With Italian holiday films still in cinemas – as well as After the Wedding [+see also:
interview: Sisse Graum Jørgensen
interview: Susanne Bier
film profile] by Danish filmmaker Susanne Bier and French titles Private Fears in Public Faces [+see also:
film profile] by Alain Resnais, Change of Address [+see also:
film profile] by Emmanuel Mouret and Patrice Leconte’s My Best Friend [+see also:
film profile] – a host of new Italian and European films have been announced for January.
First up is the highly anticipated, low budget debut feature by Alessandro Angelini, L'aria salata [+see also:
interview: Alessandro Angelini
film profile], starring one of Italy’s hottest young actors at the moment, Giorgio Pasotti. However, the Best Actor award that the film picked up at the RomeFilmFest went to Giorgio Colangeli, better known among theatre-goers than film lovers.
In the film, the director, who has previously made documentaries, tackles the themes of family and prison live with biting authenticity. L'aria salata will be released on January 5 by 01.
On the other side of the spectrum is the follow-up to one of the most successful films at the 2005 Italian box office, Manual of Love. Directed once again by Giovanni Veronesi, Manual of Love: The Following Chapters takes on new themes in a comical tone: from eroticism to maternity, from marriage to separation.
The cast is once again spearheaded by Carlo Verdone, who is this time flanked by Monica Bellucci, Riccardo Scamarcio and Barbora Bobulova. The film will be released by Filmauro on January 19.
On January 26, Medusa Film is bringing to theatres the new film by Pupi Avati, La cena per farli conoscere, featuring Vanessa Incontrada, Ines Sastre and Violante Placido as three sisters who, feeling sorry for their lonely father (Diego Abatantuono), set out to find him a companion.
There will also be a documentary arriving in cinemas in January: Primo Levi’s Journey [+see also:
film profile] by Davide Ferrario. This “road movie without actors", as the director called it, retraces the route that renowned author Primo Levi followed in his 1963 book The Truce, in returning from Auschwitz to Turin through Poland, Ukraine, Belarus, Moldavia, Romania, Hungary, Austria and Germany. The film will be distributed by 01 Distribution
on January 19.
European films – besides the UK/US co-production Casino Royale [+see also:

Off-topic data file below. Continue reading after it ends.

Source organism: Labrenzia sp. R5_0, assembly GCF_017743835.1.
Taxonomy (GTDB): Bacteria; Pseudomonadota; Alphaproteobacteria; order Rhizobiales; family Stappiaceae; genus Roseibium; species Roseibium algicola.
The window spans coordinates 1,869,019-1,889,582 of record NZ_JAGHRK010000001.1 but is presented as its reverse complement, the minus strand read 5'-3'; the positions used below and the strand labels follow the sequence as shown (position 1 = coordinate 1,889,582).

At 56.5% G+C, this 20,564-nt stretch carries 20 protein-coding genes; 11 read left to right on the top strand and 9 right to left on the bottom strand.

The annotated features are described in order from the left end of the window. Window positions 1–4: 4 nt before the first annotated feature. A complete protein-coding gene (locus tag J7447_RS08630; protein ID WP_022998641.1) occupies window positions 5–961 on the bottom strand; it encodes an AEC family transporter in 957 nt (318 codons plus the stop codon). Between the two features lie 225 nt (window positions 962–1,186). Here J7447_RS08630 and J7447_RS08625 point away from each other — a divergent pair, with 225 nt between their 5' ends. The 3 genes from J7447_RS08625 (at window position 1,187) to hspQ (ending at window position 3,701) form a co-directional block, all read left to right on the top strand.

film profile] (January 5, Sony Picture Releasing Italia) – include two other British titles: noted British director Christopher Nolan’s The Prestige [+see also:
film profile] (also a US co-production) and I>Flushed Away [+see also:
film profile], the first CGI animated film by the creators of Wallace & Gromit, out on December 22 through UIP.
Another US co-production is Spanish title Goya's Ghosts [+see also:
film profile], directed by maestro Milos Forman (who wrote the film with Jean-Claude Carrière) and starring Javier Bardem, Natalie Portman and Michael Lonsdale. It will be released on January 19 by Medusa Film.
Tired of “political” cinema, messages and sermons, Lars von Trier has made the comedy The Boss of it All [+see also:
film profile] in the hopes that "it makes people laugh, nothing more". The social satire, which centres around Peter Gantzler as the owner of a computer company intent on selling everything, will be in theatres on January 5, distributed by Lucky Red.
After screening at the 2006 Cannes Film Festival, Lights in the Dusk [+see also:
film profile], written, directed and produced by Finnish master director Aki Kaurismäki, is coming to Italian cinemas (January 5, BIM Distribuzione) . As in Kaurismaki’s previous The Man Without a Past, the main character is this film is a lonely man searching for company and love: naïve night guard Koistinen falls for the charms of a seductive blond and is framed for a jewellery store heist committed by the woman’s pimp.
(Translated from Italian)
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